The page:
Abstract 16677: A Novel Angiography Technique Reduces CIN Development Through the Delivery of Ultra-Low Contrast Volumes
Background: Contrast induced nephropathy (CIN) is an iatrogenic complication related to iodinated contrast exposure. The incidence of CIN is highest (15%) in patients with concomitant renal disease. We suggest that the delivery of ultra-low contrast volumes—using a novel automated injector system technique—effectively reduces CIN incidence compared to a low volume contrast cohort (Mayo Clinic data).
Methods and Results: A retrospective analysis of the Sanford Cardiovascular Institute angiography lab registry was performed in order to evaluate the incidence of CIN following diagnostic angiography in patients with CKD. CIN was defined as an increase in serum creatinine by 0.5 mg/dL or > 25% from baseline through 7 days. All patients with CKD stages III to V had undergone coronary angiography using the ultra-low contrast delivery technique (ULCD). The incidence of CIN following diagnostic angiography with the ULCD technique was compared to the rates observed in the Mayo Cohort (which evaluated CKD patients using a low volume contrast delivery technique (LVCD)). ULCD was achieved using novel contrast preservation techniques previously published.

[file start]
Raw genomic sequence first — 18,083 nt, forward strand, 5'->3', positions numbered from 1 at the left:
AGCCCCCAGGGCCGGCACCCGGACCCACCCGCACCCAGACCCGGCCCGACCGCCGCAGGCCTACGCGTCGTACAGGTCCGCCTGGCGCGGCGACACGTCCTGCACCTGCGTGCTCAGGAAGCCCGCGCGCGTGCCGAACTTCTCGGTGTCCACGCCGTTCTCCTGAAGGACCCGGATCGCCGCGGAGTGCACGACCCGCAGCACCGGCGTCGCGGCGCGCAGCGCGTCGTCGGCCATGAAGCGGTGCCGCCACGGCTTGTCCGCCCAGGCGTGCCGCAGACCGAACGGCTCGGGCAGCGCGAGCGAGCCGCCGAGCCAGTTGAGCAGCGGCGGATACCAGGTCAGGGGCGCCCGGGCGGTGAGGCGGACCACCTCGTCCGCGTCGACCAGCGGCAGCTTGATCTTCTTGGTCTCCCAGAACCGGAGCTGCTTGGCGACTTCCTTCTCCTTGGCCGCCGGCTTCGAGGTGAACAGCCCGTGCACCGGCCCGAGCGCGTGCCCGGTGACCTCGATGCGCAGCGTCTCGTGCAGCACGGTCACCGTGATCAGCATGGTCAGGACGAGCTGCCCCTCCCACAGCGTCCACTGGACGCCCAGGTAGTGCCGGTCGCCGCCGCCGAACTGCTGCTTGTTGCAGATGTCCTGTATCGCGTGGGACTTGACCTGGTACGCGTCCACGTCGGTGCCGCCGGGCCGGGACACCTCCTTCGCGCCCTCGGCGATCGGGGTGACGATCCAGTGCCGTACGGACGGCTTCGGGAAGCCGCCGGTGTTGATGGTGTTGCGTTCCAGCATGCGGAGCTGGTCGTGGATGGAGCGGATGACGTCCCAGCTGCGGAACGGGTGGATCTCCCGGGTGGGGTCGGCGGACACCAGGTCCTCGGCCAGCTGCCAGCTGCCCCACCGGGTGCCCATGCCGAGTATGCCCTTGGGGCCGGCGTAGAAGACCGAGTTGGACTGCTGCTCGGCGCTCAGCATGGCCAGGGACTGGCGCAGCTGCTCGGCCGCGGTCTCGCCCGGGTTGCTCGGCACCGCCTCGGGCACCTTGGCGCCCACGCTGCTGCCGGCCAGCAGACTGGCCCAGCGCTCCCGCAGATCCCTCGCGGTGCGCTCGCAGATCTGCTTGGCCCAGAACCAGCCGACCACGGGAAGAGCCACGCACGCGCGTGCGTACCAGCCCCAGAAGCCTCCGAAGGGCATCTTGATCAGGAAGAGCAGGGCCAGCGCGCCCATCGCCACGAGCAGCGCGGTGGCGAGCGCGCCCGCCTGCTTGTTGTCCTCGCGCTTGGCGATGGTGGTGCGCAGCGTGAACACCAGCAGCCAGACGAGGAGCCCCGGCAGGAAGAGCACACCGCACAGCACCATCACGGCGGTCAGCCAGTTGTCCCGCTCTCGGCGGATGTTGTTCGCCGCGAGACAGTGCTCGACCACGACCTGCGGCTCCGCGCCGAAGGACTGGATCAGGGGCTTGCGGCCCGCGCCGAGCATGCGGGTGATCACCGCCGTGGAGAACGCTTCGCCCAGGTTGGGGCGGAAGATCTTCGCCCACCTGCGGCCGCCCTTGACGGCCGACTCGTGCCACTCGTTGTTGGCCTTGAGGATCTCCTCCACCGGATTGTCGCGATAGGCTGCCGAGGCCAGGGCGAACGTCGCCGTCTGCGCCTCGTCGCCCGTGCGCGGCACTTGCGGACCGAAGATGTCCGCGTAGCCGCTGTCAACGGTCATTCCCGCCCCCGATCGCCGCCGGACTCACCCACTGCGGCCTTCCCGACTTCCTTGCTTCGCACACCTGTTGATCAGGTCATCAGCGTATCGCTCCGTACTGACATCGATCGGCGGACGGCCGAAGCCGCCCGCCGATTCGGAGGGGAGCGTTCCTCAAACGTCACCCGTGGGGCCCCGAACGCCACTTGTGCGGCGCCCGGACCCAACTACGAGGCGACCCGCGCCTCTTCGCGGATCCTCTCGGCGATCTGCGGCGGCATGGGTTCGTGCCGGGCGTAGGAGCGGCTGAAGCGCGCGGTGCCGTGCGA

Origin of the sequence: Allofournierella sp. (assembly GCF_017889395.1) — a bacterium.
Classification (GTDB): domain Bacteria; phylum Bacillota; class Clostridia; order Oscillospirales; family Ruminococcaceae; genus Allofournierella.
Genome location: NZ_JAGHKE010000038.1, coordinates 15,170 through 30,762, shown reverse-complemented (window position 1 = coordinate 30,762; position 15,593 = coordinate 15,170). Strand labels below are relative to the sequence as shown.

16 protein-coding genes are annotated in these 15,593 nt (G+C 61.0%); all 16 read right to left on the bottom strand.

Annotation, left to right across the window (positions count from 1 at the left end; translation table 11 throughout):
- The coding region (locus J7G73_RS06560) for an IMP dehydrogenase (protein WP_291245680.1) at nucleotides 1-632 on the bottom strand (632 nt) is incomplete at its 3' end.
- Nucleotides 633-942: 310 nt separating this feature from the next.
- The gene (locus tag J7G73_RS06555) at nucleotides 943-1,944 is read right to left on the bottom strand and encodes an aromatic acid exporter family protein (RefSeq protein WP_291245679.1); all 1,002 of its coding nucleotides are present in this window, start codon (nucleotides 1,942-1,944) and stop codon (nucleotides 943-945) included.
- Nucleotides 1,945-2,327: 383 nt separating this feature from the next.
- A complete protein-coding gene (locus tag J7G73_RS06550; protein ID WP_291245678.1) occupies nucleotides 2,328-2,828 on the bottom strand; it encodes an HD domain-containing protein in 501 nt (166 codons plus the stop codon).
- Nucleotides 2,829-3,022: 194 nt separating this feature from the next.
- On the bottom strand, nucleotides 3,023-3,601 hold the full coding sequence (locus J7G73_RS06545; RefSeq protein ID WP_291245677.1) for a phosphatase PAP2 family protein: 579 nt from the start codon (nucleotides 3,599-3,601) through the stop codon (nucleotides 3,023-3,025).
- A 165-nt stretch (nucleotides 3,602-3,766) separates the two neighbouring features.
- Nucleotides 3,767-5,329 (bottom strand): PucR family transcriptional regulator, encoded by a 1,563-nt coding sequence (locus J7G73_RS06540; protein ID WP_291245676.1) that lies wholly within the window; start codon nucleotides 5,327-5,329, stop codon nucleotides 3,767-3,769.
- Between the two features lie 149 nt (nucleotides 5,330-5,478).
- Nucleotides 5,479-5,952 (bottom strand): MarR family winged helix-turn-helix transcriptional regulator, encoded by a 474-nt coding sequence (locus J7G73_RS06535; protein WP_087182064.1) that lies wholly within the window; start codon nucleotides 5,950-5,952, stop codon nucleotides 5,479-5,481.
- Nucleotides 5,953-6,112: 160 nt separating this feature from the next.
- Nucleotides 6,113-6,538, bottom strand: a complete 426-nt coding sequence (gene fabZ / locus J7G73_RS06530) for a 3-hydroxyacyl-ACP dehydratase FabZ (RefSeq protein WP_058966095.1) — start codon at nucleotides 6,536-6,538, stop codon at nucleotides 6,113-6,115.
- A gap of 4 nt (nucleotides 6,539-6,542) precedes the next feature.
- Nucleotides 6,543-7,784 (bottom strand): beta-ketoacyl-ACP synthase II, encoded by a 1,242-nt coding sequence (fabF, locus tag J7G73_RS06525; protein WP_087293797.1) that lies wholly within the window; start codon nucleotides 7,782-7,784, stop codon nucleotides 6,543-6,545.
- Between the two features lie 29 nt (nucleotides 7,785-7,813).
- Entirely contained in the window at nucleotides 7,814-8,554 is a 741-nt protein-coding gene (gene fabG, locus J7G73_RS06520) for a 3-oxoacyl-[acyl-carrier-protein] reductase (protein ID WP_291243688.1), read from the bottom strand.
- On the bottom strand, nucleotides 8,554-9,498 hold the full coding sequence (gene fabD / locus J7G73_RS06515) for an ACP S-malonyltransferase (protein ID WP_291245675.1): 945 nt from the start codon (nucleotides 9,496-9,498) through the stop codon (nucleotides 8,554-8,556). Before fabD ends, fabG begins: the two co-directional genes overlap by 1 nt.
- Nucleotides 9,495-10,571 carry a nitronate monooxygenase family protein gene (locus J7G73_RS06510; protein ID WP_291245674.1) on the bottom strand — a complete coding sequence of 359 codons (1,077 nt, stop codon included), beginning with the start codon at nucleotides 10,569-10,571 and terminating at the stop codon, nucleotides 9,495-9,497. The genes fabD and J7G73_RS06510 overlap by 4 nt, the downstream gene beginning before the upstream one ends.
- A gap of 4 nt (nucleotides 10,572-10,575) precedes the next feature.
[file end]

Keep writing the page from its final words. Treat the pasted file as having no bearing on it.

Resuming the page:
Of the 80 sequential patients who had undergone diagnostic angiography, the average contrast volume was 15 mls, compared to 27 mls used in the Mayo Cohort. The incidence of CIN in the ULCD group was 4% (3/80) compared to 15% (28/185) in the LVCD cohort (2-sided Fisher exact test, p = .0066).
Conclusion: The overall incidence of CIN in patients with significant CKD is reduced using an ULCD technique compared to historical data. Consistent delivery of volumes <15 mls during diagnostic angiography is feasible using the novel programming techniques for an ACIS device. ULCD technique appears to be an effective method of preserving renal function in a CIN susceptible population.
Author Disclosures: S. Kelly: None. T. Stys: None. P. Thompson: None. A. Stys: None.
- © 2014 by American Heart Association, Inc.